Reactive Attachment Disorder, or RAD, is usually associated with children who have been adopted.  RAD can occur even if a child was adopted in the first few days of life. Although RAD is generally linked to adoption, not all adopted children develop RAD.

In addition to the many misconceptions regarding Attachment Disorder, it’s often not properly diagnosed by healthcare professionals due to a lack of experience and training about the disorder. RAD is frequently misdiagnosed as ADD, ADHD, or ODD causing a delay in proper treatment and more difficulty and stress for families.


Reactive Attachment Disorder can arise when the normal process of forming attachments to primary care figures in early childhood is disturbed. Symptoms usually begin to manifest when the child is between 0 and 2 years of age and, as the child matures, become evident in their behaviors.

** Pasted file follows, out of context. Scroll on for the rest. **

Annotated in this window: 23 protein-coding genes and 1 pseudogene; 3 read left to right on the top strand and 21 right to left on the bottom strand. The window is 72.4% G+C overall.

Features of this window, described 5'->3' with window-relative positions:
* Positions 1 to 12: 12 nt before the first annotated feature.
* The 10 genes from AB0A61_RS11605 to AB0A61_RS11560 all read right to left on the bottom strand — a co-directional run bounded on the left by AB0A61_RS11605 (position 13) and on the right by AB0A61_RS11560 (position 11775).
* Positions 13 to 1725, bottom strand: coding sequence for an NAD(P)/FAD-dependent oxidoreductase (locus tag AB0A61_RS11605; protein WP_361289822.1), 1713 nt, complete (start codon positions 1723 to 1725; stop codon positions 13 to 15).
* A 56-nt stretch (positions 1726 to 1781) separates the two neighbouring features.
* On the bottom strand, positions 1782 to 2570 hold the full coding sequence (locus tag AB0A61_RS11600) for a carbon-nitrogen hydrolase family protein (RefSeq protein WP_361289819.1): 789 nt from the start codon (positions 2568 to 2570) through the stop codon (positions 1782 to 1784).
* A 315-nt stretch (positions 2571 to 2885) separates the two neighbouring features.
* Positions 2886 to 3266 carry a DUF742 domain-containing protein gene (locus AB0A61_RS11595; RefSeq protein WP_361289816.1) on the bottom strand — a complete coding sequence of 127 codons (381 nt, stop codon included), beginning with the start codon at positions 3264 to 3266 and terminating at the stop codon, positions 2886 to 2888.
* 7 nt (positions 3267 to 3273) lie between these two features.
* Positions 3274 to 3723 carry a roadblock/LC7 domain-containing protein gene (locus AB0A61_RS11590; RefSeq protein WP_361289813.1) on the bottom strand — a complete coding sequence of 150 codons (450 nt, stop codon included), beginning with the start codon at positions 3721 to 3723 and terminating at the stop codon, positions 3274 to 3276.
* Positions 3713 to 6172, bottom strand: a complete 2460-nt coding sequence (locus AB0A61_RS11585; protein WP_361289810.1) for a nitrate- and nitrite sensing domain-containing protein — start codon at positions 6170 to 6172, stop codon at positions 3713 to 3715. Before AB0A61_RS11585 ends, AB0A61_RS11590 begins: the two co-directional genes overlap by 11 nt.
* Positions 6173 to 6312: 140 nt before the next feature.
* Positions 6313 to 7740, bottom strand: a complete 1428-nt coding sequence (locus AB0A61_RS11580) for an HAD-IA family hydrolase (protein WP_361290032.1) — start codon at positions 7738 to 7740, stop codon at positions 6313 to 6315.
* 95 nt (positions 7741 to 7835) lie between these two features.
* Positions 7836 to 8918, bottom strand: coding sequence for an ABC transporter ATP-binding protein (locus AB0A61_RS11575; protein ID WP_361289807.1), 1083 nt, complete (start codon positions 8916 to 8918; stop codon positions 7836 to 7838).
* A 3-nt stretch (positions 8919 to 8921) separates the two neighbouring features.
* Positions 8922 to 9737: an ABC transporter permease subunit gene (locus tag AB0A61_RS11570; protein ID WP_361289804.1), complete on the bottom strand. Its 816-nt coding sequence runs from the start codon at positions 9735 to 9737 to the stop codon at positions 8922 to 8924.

Dr. Daniel Schore of UCLA has shown that a great number of attachment issues are self-regulation issues. In other words, many people with attachment disorders have difficulty managing emotions and calming themselves. Neurofeedback Training can target the areas of the brain that regulate those abilities.

Increasing numbers of therapists who specialize in Attachment Disorder are using neurofeedback and report that neurofeedback has been very beneficial in helping clients progress in the treatment process. Because of its effectiveness, neurofeedback has become a core technique for many RAD therapists.